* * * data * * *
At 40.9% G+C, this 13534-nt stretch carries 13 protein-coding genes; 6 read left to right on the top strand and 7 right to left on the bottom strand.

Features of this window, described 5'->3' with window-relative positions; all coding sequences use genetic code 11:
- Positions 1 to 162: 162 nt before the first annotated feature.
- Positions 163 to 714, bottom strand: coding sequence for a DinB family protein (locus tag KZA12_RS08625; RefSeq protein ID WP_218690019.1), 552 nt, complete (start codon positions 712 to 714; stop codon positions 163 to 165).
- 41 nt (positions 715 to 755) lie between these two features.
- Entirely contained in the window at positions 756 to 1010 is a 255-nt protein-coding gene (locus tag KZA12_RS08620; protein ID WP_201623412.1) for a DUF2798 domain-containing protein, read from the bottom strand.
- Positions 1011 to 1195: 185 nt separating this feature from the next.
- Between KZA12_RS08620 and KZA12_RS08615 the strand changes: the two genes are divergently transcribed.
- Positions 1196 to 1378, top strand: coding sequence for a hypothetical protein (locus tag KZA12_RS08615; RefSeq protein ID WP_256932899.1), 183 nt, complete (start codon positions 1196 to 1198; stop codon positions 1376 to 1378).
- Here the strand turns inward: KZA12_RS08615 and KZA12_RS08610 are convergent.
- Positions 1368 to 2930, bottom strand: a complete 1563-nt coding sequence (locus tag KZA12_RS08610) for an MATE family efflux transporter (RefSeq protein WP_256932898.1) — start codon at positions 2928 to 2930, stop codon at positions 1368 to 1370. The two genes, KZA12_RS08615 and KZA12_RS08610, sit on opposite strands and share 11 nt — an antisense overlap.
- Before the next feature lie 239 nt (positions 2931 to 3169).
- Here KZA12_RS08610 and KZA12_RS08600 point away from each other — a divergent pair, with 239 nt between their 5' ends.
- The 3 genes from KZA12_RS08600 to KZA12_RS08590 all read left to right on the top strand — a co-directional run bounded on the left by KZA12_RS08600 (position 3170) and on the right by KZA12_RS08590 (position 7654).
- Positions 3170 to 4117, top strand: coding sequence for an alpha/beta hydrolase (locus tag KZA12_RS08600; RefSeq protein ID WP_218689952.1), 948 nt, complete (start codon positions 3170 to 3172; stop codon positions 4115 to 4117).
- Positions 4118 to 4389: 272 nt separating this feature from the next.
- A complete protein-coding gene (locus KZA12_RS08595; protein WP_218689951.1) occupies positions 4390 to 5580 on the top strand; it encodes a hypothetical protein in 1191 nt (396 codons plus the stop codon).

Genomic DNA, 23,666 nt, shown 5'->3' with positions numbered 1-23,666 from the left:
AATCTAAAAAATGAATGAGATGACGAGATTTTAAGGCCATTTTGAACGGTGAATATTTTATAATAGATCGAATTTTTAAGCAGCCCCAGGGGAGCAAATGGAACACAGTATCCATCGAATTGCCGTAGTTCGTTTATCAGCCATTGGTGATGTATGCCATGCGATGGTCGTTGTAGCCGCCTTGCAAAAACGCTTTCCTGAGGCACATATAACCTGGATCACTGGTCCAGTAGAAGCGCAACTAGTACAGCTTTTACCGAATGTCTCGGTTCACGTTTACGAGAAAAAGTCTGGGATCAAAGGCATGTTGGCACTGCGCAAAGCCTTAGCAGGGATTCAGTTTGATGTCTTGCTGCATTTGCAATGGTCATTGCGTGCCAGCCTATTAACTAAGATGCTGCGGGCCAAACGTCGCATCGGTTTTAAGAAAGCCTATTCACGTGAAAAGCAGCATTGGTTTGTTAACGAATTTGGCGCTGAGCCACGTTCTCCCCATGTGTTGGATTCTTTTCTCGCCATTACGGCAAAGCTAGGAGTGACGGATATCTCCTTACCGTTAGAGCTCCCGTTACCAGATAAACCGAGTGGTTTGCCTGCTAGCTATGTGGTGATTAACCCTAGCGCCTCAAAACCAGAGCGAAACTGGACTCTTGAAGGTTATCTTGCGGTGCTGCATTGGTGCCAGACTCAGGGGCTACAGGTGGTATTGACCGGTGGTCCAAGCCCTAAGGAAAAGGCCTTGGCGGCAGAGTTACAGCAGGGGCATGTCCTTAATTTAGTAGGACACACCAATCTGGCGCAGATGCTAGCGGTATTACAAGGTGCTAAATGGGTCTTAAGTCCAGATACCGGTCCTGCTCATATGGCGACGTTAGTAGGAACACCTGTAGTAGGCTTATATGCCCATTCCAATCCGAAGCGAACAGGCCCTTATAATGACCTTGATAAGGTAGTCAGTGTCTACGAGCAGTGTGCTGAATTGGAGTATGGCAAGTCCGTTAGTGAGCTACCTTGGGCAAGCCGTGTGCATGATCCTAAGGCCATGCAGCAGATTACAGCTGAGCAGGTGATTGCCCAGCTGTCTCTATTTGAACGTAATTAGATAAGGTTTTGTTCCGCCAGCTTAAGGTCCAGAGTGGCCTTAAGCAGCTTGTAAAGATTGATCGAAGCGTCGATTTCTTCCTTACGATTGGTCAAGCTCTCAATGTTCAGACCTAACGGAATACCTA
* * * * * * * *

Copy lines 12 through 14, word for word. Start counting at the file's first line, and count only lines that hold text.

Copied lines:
- Before the next feature lie 239 nt (positions 2931 to 3169).
- Here KZA12_RS08610 and KZA12_RS08600 point away from each other — a divergent pair, with 239 nt between their 5' ends.
- The 3 genes from KZA12_RS08600 to KZA12_RS08590 all read left to right on the top strand — a co-directional run bounded on the left by KZA12_RS08600 (position 3170) and on the right by KZA12_RS08590 (position 7654).